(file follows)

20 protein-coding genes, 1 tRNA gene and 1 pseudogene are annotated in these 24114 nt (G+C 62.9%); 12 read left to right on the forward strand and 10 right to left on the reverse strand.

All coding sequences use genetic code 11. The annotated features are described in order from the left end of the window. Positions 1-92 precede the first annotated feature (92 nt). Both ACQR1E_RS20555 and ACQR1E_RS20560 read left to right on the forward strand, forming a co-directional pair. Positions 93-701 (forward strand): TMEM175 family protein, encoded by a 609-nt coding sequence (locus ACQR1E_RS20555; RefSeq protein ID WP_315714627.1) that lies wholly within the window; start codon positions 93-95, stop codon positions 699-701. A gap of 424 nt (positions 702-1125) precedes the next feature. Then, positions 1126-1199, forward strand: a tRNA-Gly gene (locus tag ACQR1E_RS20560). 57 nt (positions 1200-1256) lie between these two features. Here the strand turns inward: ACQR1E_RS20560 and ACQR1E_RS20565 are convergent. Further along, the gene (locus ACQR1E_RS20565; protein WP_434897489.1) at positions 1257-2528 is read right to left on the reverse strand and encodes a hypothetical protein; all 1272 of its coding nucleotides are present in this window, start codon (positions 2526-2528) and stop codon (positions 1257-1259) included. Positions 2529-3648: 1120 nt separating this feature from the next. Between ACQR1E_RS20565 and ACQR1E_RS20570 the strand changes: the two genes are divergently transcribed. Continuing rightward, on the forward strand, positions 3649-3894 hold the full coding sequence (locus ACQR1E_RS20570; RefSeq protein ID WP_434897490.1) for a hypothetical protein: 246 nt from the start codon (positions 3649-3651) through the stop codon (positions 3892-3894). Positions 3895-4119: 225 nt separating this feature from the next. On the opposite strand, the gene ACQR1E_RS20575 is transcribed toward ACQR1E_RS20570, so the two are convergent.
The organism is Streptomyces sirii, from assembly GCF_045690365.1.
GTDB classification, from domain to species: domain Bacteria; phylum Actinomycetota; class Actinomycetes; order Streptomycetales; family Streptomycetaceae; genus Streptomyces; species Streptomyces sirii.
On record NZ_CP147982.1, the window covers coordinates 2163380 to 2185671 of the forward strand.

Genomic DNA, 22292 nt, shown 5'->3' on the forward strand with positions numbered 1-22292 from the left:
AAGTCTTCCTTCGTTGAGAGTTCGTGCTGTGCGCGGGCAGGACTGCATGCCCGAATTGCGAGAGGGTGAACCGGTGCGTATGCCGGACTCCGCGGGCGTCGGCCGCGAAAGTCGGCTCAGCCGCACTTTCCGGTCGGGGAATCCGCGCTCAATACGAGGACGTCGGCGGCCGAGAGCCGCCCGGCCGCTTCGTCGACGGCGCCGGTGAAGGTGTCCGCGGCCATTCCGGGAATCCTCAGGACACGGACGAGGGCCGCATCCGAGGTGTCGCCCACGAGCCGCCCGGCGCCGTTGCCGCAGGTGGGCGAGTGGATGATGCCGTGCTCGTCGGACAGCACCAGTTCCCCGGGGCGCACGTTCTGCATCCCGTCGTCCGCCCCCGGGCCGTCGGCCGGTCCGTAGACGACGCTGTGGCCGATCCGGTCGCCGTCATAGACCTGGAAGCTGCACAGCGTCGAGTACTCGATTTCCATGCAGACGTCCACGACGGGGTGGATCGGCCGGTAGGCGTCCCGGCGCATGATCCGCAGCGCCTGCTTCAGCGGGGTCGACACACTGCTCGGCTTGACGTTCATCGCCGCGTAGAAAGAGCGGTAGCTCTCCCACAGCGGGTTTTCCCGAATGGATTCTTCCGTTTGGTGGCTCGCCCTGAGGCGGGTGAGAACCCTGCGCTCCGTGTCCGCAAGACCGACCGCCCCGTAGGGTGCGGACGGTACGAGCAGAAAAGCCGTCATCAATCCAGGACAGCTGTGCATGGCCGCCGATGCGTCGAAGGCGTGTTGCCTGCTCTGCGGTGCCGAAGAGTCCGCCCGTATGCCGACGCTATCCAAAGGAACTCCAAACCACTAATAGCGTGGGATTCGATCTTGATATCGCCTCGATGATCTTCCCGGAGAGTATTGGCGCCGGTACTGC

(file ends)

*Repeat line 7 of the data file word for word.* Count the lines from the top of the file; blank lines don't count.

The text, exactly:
AAGTCTTCCTTCGTTGAGAGTTCGTGCTGTGCGCGGGCAGGACTGCATGCCCGAATTGCGAGAGGGTGAACCGGTGCGTATGCCGGACTCCGCGGGCGTCGGCCGCGAAAGTCGGCTCAGCCGCACTTTCCGGTCGGGGAATCCGCGCTCAATACGAGGACGTCGGCGGCCGAGAGCCGCCCGGCCGCTTCGTCGACGGCGCCGGTGAAGGTGTCCGCGGCCATTCCGGGAATCCTCAGGACACGGACGAGGGCCGCATCCGAGGTGTCGCCCACGAGCCGCCCGGCGCCGTTGCCGCAGGTGGGCGAGTGGATGATGCCGTGCTCGTCGGACAGCACCAGTTCCCCGGGGCGCACGTTCTGCATCCCGTCGTCCGCCCCCGGGCCGTCGGCCGGTCCGTAGACGACGCTGTGGCCGATCCGGTCGCCGTCATAGACCTGGAAGCTGCACAGCGTCGAGTACTCGATTTCCATGCAGACGTCCACGACGGGGTGGATCGGCCGGTAGGCGTCCCGGCGCATGATCCGCAGCGCCTGCTTCAGCGGGGTCGACACACTGCTCGGCTTGACGTTCATCGCCGCGTAGAAAGAGCGGTAGCTCTCCCACAGCGGGTTTTCCCGAATGGATTCTTCCGTTTGGTGGCTCGCCCTGAGGCGGGTGAGAACCCTGCGCTCCGTGTCCGCAAGACCGACCGCCCCGTAGGGTGCGGACGGTACGAGCAGAAAAGCCGTCATCAATCCAGGACAGCTGTGCATGGCCGCCGATGCGTCGAAGGCGTGTTGCCTGCTCTGCGGTGCCGAAGAGTCCGCCCGTATGCCGACGCTATCCAAAGGAACTCCAAACCACTAATAGCGTGGGATTCGATCTTGATATCGCCTCGATGATCTTCCCGGAGAGTATTGGCGCCGGTACTGC